The mission of UCHealth is to improve lives, in big ways and small ways.
One of the ways UCHealth Memorial Hospital fulfills that mission is by participating in Project C.U.R.E., the largest provider of medical supplies and equipment to developing countries across the world.
In January, 2014, Memorial Hospital began collecting unused and/or expired medical supplies and equipment. UCHealth’s University of Colorado Hospital on the Anschutz Medical Campus in Aurora, Colorado, also participates in the program.
Recently, Project C.U.R.E. sent a letter to Memorial thanking the hospital for donations of gurneys to a hospital in Comayaguela, Honduras, which serves a population of 500,000 people.
A doctor and his colleagues started the hospital in 1995, but much of what they built was destroyed by Hurricane Mitch in 1998. Over the years, they have continued to invest in expanding services and care in an area that is plagued by overpopulation and underemployment. Health care for the urban poor is extremely limited.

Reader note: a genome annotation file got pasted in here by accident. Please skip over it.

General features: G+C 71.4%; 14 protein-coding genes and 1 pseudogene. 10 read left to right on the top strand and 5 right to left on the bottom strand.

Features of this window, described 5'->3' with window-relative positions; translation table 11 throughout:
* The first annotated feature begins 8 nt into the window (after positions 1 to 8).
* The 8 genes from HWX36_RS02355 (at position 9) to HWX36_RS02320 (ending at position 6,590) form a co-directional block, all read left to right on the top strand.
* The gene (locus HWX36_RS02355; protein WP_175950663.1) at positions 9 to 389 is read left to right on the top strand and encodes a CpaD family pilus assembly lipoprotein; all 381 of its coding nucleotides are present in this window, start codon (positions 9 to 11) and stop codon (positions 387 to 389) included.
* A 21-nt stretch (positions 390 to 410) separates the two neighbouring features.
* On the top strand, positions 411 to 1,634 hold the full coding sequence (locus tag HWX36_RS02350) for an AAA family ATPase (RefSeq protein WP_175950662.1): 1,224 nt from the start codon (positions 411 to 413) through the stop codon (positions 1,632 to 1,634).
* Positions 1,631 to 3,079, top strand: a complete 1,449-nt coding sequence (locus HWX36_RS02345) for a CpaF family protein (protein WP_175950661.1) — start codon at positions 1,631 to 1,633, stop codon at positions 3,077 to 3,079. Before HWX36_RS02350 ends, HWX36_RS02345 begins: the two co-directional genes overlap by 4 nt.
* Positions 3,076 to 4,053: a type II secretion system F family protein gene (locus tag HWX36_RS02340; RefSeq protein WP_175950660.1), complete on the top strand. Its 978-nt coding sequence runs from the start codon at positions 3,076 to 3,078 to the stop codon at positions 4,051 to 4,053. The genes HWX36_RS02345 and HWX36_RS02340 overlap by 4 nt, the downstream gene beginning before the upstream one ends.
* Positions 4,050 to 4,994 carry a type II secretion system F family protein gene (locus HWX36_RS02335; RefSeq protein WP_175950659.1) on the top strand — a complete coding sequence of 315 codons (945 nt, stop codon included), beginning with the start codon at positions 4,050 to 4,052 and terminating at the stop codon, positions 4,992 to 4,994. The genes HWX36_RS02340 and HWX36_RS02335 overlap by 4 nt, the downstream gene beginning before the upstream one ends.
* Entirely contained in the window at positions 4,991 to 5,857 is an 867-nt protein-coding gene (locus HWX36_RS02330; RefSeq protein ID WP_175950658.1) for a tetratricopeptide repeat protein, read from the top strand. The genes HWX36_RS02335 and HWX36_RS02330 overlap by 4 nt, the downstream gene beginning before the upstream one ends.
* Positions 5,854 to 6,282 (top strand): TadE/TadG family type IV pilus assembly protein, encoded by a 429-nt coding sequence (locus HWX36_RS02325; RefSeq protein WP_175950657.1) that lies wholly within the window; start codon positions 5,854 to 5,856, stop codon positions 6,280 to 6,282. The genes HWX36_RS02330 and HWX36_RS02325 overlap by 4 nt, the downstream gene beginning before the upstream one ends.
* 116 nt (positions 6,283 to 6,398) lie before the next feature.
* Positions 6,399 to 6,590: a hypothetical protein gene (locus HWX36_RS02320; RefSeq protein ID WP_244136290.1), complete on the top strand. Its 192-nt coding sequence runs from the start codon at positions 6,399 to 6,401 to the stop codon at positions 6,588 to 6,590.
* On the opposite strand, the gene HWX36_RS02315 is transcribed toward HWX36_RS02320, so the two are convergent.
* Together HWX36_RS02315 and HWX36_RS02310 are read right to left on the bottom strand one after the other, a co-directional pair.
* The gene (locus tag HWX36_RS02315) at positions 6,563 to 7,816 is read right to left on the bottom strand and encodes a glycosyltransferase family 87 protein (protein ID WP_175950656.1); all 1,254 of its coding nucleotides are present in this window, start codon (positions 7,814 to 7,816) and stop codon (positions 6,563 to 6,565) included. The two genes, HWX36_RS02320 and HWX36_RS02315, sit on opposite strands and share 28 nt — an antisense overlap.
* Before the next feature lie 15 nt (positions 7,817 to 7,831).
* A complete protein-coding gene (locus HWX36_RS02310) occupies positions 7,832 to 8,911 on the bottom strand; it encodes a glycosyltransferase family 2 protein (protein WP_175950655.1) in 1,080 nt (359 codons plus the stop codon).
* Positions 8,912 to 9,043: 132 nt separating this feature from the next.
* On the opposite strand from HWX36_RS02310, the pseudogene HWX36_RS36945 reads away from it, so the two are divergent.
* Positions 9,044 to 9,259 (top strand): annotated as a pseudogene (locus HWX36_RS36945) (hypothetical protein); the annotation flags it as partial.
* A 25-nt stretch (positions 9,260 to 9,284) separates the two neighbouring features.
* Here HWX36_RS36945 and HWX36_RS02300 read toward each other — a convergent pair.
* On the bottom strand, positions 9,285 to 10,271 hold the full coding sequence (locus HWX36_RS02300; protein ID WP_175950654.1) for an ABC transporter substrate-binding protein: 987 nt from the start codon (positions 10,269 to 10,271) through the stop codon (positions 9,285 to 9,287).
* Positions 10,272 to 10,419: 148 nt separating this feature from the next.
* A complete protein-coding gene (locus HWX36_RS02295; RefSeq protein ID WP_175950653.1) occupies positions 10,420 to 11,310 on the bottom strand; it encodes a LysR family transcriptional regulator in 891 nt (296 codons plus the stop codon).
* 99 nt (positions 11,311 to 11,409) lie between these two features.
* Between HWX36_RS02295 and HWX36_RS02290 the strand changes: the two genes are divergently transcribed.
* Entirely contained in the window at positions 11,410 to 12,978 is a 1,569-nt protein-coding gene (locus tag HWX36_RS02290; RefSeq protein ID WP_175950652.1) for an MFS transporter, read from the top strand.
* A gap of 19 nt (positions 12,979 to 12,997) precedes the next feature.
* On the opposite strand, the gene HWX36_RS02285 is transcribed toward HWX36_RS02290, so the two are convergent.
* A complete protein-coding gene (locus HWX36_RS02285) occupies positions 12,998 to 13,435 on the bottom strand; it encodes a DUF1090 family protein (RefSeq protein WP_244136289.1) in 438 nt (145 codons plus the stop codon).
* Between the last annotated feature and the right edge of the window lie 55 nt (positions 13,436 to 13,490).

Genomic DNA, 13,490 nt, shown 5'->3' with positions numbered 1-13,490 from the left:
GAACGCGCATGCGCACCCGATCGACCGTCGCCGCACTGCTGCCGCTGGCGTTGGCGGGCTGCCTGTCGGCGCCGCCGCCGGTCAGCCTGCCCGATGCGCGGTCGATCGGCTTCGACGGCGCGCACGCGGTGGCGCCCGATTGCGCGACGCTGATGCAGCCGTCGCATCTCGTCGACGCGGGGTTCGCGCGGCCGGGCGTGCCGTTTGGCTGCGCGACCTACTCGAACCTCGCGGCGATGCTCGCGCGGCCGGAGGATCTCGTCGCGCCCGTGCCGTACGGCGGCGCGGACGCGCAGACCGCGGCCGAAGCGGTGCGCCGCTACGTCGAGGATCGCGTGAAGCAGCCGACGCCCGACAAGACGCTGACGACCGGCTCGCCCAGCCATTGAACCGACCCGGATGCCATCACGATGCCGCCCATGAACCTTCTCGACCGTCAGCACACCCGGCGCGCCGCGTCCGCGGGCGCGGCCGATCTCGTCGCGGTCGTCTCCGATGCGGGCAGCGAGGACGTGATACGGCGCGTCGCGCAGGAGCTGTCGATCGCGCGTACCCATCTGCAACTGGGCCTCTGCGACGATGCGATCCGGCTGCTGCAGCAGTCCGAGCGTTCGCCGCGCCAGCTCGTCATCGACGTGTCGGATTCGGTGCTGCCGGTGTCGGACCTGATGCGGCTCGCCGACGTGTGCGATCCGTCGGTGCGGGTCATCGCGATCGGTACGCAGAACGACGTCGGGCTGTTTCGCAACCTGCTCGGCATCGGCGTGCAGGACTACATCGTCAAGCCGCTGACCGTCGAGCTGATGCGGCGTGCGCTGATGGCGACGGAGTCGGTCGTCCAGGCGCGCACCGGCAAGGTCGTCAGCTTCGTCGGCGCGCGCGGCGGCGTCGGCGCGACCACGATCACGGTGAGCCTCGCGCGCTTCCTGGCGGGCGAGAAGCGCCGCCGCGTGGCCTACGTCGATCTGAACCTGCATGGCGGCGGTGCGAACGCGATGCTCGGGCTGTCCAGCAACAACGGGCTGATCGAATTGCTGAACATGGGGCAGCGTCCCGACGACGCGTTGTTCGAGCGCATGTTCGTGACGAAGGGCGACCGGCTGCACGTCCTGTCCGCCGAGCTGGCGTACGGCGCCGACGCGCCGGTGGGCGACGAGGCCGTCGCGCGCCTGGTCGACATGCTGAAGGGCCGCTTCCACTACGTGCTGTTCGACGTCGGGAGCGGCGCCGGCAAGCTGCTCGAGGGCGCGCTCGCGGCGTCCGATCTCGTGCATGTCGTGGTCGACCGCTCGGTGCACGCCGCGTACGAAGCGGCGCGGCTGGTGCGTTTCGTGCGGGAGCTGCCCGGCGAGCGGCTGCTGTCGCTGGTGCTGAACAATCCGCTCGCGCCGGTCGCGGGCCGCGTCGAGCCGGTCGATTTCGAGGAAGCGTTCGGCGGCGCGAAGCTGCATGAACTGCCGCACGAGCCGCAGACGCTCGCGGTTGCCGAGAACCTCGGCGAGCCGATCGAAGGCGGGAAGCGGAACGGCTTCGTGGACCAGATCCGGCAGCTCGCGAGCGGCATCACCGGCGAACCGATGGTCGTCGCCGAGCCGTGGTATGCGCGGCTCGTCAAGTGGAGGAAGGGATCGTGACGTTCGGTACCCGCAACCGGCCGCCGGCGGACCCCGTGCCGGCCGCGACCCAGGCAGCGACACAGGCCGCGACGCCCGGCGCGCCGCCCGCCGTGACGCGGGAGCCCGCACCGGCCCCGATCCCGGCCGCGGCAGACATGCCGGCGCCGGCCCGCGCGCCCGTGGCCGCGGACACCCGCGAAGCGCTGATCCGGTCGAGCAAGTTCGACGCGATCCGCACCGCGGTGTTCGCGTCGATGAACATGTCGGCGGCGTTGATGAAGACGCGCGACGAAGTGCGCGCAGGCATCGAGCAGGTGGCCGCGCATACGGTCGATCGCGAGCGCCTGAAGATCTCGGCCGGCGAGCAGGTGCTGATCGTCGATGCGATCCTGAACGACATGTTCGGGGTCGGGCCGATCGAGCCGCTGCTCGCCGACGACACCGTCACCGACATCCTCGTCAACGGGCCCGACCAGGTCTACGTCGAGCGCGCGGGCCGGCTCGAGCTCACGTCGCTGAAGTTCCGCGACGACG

“It was great to receive the letter from Project C.U.R.E. and awesome to share with the employees at Memorial,’’ said Ryan Titus, operations manager for Clinical Engineering at Memorial.
Over the years, the Clinical Engineering department has helped coordinate the movement of supplies and machinery to Project C.U.R.E., which has headquarters in Centennial, Colorado, and distributes supplies to more than 130 countries across the world.
Memorial has donated beds, anesthesia machines, ventilators, monitors, fetal monitors, infusion pumps, patient-controlled analgesic pumps, epidural pumps and miscellaneous supplies and equipment, Titus said.
“It’s safe to say that the donations are in the thousands and thousands of dollars’’ Titus said.
The supplies, which otherwise may have ended up in a landfill, help bridge gaps in the way medicine is delivered in developing countries. Another benefit of Memorial’s participation is it helps the hospital manage its own inventory of supplies.
The letter from Project C.U.R.E. went onto say that the donated gurneys allow the hospital in Honduras “to continue serving their community with the best possible care they can provide. We are so grateful to Memorial Hospital for help in spreading health and hope to the people of Comayaguela, Honduras!’’
“We will continue to ask for these kinds of letters because it helps us to know that we are helping people beyond our community, which is good to know,’’ Titus said.
The Patient-Centered Council at Memorial helped launch the Project C.U.R.E. initiative at Memorial three years ago.